Great Inspectations

Great Inspectations

Great Inspectations

A summary of what's in the major U.S. newspapers.
Sept. 2 2002 5:08 AM

Great Inspectations

The Washington Post leads with news that Israeli soldiers killed four Palestinian laborers early yesterday and says that with a total of 14 Palestinian civilians killed in the past four days, Israel announced it will investigate the incidents and try to figure out how to avoid them. The Los Angeles Times leads with the results of a poll the paper conducted, which found that 59 percent of those surveyed said they support invading Iraq, but of those supporters 61 percent said that the U.S. should only go in if it has international support. The New York Times leads with word that the number of people on federal disability has nearly doubled in the past 10 years. There are 5.4 million getting it today versus about three million people back in 1990. The program is expected to cost $69 billion this year.

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Everybody notes that there are conflicting reports about the four Palestinian men who were killed yesterday. The Israeli military said the men were carrying "a club, axes and cutting gear" and apparently were trying to sneak into some farmland owned by settlers. But Palestinians said the men were just working in a near-by rock quarry. The Post, which has the most details on the incident, interviews the brother of one of the men killed. He says he ran away after he saw Israeli soldiers approach the men, and then he heard gunfire. An Israeli military spokesman said, "Nothing like that happened," and said that the men wandered into an army ambush.

The Post mentions that the men were "unarmed." Are you unarmed if you're carrying an axe?

The Times says that the reason for the increase in disability claims isn't that more folks are getting hurt; it's that people have come to rely on it as a de facto unemployment insurance and welfare. Or, as the Times states at the top of the article, "The growing numbers signal a reliance on disability benefits by low-end workers who had ignored their ailments as long as their limited skills brought them steady employment." The paper, meanwhile, waits until way down (the 25th paragraph), to mention that "reasons offered" for the increase "vary." Another possible explanation, "Congress [made] it harder for Social Security officials to declare people cured and no longer eligible for disability."

The same articlealsomentions, "Some who would have gone on welfare now apply for disability pay instead." The Times doesn't explain why that would be. It seems one potential answer, and what the NYT may be implying, is that the1996 welfare reform laws, which tightened eligibility, had a sort of squeeze-the-balloon effect and caused some of the increase in disability claims. But the Times never explicitly raises that issue or tests that hypothesis. It could've pretty easily: Judging by the front page chart that accompanies the article, there was a steady rate of increase from 1990 through 2000. That makes it look like the '96 welfare tightening didn't cause a jump in the rate of disability claims.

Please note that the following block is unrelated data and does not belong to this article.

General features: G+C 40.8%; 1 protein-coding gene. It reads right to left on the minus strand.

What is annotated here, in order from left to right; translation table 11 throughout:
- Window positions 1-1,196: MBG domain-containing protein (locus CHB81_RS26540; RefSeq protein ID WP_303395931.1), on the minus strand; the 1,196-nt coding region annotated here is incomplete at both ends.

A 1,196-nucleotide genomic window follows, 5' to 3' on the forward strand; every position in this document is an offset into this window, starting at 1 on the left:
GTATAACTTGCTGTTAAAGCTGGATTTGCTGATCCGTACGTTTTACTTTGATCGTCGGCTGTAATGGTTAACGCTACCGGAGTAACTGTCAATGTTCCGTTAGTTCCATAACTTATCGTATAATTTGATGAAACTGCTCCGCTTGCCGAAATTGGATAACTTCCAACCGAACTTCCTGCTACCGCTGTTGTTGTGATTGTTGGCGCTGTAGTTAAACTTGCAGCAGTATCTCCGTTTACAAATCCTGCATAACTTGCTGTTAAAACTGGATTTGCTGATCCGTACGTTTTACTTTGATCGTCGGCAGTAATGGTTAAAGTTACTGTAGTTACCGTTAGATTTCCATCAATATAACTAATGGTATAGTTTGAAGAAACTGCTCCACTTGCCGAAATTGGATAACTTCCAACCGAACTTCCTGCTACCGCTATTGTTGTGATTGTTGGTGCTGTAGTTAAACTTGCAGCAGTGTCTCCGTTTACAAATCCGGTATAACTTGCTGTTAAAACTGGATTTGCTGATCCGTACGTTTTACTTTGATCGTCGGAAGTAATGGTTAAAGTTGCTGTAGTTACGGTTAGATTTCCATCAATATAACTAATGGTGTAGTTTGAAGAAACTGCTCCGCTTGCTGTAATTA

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Everybody goes high with comments Secretary of State Powell made to the BBC in which he said he wants weapons inspectors to return to Iraq: "The president has been clear that he believes weapons inspectors should return. ... Iraq has been in violation of many U.N. resolutions for most of the last 11 or so years. And so, as a first step, let's see what the inspectors find. Send them back in."

The Post, which has the best coverage of the comments, notes that "Powell's remarks surprised White House officials." The Post also points out that the BBC only released "a small portion" of the actual interview and says that Powell did try to toe the administration's "inspectors are lame" line: "We should not think that the inspections, in and of themselves, should give us the kind of assurance that we can take to the bank."

The NYT says that Powell's comments shouldn't come as a surprise because"[t]heydiffered little from what he said as long ago as February in testimony before Congress." (It would have been nice if the paper had provided a snippet from that talk.) Everybody notes that a White House spokesman clarified the president's position and said, "Unfettered inspections are not enough."

The Times fronts a piece saying that South Carolina's federal judges, in what could turn out to be a national trend, are pushing to ban secret lawsuit settlements. The NYT points out that some experts say that adopting such a rule is a bad idea, because it might discourage some people from filing and settling suits.

Post columnist Jackson Diehl has a good op-ed about the $25 million the U.S. is giving Egypt this year to promote "democracy-building." The problem, Diehl says, is that the money isn't actually going to help build democracy. That's because the U.S. has given Egypt the right to review and veto any of the program's projects. "By definition that means that any group that gets funded is not working on real democratization programs, since the government opposes that," said one American human-rights worker. So, where's the money going instead? $17.8 million of it was budgeted for, as the government put it, "raising the quality of judicial decision-making" in the country's courts. Those are the same courts, Diehl points out, "used to throw democracy advocates in prison."